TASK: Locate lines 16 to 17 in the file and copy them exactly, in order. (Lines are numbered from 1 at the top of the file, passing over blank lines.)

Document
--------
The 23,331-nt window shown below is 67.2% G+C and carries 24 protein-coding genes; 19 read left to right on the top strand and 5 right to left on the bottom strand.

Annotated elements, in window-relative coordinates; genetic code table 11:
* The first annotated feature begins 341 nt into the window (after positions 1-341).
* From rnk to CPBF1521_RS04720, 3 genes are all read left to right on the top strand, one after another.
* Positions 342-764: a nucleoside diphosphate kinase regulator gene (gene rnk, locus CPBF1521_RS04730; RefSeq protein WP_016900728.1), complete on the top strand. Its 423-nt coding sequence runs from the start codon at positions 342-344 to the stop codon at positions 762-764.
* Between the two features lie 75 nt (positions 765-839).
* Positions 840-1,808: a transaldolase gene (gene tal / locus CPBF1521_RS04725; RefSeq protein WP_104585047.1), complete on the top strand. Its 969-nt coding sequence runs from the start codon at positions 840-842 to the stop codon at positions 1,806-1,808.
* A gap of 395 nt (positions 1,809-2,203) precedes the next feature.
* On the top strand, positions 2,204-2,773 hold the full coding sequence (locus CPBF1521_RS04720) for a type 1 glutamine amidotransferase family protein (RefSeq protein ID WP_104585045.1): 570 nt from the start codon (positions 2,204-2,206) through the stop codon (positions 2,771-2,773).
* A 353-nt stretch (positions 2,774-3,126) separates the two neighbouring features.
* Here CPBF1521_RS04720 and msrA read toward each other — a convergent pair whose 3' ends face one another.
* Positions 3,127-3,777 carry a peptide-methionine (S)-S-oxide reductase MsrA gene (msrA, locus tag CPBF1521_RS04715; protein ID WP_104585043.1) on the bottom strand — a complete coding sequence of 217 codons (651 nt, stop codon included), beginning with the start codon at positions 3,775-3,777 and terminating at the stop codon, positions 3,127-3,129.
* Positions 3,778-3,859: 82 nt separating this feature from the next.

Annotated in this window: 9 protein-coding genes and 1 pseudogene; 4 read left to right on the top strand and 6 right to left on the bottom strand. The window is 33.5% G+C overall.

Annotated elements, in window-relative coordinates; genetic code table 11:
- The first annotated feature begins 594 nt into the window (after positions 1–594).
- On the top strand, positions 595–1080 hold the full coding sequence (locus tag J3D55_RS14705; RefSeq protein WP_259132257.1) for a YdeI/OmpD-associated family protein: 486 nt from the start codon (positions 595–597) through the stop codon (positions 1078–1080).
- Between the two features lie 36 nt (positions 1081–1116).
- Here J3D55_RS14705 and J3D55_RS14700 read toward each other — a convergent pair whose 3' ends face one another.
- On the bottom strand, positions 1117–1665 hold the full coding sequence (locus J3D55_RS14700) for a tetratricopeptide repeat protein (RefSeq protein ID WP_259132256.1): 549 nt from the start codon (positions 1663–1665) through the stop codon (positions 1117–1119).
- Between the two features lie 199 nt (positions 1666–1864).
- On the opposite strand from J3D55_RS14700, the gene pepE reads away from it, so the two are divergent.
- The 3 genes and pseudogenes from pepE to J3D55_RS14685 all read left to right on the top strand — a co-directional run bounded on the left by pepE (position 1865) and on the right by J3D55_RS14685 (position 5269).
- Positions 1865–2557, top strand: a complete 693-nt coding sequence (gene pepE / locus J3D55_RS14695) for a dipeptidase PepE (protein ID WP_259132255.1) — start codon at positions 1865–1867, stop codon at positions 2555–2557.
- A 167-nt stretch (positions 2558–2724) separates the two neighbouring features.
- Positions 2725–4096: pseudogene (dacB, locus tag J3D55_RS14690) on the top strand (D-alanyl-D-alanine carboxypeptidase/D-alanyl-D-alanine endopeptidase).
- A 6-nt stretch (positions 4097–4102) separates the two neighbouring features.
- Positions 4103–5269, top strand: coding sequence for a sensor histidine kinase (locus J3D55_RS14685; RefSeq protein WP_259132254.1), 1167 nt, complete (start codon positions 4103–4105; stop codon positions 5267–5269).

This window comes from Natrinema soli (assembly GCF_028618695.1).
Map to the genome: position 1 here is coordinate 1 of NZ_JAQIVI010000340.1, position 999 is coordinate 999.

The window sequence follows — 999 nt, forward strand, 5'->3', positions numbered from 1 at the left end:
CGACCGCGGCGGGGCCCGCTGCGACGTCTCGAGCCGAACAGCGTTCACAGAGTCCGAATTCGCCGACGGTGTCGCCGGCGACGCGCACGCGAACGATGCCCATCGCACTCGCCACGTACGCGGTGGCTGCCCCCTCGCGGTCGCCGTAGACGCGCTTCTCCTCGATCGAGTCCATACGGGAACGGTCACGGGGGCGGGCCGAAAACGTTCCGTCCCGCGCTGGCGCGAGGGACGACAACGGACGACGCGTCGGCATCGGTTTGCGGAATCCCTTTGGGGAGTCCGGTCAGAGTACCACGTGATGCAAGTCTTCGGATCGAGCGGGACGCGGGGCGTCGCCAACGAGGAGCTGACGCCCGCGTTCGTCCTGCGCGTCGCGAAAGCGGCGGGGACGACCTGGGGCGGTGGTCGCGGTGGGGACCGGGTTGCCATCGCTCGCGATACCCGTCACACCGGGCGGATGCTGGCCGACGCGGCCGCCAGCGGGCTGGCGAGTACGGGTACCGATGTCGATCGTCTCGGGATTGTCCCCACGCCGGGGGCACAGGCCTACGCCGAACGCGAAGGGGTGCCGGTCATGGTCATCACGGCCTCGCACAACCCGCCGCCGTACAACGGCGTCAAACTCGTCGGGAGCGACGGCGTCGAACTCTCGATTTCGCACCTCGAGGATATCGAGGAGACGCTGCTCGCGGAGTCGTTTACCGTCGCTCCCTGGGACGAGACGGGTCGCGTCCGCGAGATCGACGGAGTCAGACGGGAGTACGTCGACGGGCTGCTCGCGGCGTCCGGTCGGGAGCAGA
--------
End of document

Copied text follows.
- The first annotated feature begins 594 nt into the window (after positions 1–594).
- On the top strand, positions 595–1080 hold the full coding sequence (locus tag J3D55_RS14705; RefSeq protein WP_259132257.1) for a YdeI/OmpD-associated family protein: 486 nt from the start codon (positions 595–597) through the stop codon (positions 1078–1080).